RNA denotes molecules that are required in translating the information of DNA into proteins and are sequences of several tens to hundreds of ribonucleic acid bases. However, recent studies have found that short RNAs with several tens of ribonucleic acid bases also play important roles in living organisms. Several types of short RNAs have been known and microRNA with 20 to 25 ribonucleic acid bases especially are attracting attention for its potential to become biomarker for identifying the causes of diseases and diagnosis, as it works to control messenger RNA’s functions and change the quantity of proteins being synthesized and is involved in initialization of cells essential for production of iPS cells.
In general RNA has been believed to be extremely fragile and exists protected in cells. However, it has come to be known that cell-divided phospholipid vesicles (exosome) with diameter of 10 to 100 nm are floating in blood plasma and serum and microRNAs exist wrapped in these exosomes. These microRNAs are extremely stable as they are protected by exosomes and can be detected from minute amount of blood.

*3 Biomarker
Molecules that indicate specific pathological conditions and states of organisms in the human body. They range from simplest molecules such as carbohydrate and lipid to complex ones including protein and gene products such as DNAs and RNAs. Measuring these molecules enables us to carry out examinations and diagnosis to know the conditions inside the body.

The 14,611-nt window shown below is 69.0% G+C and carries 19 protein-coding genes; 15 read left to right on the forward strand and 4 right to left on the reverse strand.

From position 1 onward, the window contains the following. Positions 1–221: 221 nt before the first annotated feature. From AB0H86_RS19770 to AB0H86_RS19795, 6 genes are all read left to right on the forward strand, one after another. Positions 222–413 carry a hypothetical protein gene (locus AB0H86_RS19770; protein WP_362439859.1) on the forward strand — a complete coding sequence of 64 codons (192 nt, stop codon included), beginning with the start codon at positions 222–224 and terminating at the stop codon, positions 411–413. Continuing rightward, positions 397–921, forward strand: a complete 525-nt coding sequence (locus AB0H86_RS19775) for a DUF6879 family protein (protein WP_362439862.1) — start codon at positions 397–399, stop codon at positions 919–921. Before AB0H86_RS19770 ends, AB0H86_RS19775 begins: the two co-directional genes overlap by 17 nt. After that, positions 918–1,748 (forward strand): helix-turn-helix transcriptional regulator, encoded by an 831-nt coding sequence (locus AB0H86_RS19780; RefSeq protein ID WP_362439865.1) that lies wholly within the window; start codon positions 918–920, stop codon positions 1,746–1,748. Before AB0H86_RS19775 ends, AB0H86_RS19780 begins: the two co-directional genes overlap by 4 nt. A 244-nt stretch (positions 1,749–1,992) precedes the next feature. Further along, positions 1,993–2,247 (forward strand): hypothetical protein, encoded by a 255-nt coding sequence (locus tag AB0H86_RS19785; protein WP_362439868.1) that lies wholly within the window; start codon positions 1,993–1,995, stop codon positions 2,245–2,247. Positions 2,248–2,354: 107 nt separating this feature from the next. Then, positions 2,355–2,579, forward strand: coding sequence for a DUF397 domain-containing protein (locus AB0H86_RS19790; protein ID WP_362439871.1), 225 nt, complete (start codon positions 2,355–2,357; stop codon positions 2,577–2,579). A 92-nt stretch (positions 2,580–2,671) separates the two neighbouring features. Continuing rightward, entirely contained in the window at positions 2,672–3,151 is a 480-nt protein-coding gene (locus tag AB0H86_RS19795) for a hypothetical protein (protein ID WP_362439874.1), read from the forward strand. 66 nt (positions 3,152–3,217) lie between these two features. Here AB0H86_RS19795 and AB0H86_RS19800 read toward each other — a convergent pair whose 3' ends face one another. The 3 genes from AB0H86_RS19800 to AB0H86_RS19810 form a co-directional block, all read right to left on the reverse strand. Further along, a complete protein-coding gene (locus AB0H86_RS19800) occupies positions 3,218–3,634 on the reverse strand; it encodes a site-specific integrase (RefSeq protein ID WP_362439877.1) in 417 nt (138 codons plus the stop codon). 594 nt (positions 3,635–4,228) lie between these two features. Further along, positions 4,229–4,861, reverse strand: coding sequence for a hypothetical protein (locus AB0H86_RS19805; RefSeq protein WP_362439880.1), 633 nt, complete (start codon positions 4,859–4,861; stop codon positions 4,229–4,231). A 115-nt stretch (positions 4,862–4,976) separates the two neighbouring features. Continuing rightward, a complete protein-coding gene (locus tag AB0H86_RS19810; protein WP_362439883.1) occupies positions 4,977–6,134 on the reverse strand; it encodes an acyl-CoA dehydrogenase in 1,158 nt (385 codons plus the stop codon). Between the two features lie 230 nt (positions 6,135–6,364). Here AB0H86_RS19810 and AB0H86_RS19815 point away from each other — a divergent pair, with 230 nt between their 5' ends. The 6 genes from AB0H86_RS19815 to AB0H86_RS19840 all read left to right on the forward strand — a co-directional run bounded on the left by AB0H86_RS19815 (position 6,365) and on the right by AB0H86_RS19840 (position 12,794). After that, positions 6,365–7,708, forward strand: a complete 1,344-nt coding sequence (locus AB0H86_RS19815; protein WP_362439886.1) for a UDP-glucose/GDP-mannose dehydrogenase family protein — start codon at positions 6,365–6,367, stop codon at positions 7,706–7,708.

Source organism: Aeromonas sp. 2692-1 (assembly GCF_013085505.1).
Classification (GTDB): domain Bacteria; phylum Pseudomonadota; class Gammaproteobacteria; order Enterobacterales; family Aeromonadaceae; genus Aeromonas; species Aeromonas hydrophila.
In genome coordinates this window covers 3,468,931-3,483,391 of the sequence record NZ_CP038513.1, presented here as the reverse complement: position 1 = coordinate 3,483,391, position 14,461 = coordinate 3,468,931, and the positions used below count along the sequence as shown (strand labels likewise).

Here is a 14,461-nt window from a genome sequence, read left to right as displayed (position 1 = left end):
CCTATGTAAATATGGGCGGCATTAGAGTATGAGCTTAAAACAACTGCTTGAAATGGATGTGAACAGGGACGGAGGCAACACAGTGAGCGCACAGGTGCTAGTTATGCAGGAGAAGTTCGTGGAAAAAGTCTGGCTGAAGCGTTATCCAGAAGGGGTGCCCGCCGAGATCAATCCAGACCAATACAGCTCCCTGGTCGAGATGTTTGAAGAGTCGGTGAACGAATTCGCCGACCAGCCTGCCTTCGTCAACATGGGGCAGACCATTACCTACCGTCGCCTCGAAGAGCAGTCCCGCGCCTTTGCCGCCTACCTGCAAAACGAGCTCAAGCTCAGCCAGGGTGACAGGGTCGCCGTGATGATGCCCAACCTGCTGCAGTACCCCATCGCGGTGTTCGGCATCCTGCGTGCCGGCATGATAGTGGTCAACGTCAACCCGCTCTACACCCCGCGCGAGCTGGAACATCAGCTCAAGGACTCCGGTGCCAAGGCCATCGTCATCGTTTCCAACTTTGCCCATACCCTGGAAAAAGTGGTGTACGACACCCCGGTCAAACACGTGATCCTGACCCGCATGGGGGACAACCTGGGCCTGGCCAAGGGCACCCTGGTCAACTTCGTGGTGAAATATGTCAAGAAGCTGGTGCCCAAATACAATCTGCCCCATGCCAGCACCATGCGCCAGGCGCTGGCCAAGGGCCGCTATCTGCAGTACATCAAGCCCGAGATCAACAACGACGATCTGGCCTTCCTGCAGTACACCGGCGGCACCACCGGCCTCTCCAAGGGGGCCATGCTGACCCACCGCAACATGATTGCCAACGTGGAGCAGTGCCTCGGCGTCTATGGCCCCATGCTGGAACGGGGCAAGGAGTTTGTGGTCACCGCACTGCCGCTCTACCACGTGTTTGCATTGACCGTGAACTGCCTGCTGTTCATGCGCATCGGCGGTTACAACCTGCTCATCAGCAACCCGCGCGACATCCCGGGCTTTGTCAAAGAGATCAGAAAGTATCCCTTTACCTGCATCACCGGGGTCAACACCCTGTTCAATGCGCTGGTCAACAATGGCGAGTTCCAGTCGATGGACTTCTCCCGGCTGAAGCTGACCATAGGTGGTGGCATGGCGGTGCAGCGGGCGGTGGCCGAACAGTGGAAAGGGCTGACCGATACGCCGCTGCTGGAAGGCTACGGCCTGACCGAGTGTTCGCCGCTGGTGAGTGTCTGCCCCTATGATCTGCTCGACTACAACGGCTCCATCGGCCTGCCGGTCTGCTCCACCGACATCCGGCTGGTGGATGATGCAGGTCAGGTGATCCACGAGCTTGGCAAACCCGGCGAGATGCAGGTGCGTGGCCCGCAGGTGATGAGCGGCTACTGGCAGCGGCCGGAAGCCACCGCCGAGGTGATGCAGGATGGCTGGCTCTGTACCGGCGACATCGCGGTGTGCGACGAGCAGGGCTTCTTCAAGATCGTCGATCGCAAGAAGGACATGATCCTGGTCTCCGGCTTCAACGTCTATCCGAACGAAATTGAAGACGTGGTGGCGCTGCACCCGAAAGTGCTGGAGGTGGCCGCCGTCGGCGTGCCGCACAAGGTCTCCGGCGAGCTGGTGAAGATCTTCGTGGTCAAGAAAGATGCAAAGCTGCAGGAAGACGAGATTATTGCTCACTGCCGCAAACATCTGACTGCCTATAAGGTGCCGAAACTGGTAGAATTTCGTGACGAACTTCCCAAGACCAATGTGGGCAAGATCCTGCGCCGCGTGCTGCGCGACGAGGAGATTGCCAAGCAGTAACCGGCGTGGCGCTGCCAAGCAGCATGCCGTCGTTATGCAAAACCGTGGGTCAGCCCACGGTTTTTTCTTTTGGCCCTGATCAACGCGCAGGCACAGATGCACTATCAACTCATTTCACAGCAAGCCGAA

*4 Cambridge Genomic Services, University of Cambridge, U.K.
Founded more than 800 years ago, University of Cambridge is a collegiate research university consisting of 31 constituent colleges and more than 100 departments, which is the top ranking university of the world. It is the place where numerous significant discoveries including Newton’s law of universal gravitation were made and it continues to generate various advance technologies today with the largest number of Nobel laureates among universities around the world. Professor Nabeel Affara, who is the head of Cambridge Genomic Services, is the leading authority in the field of gene analysis.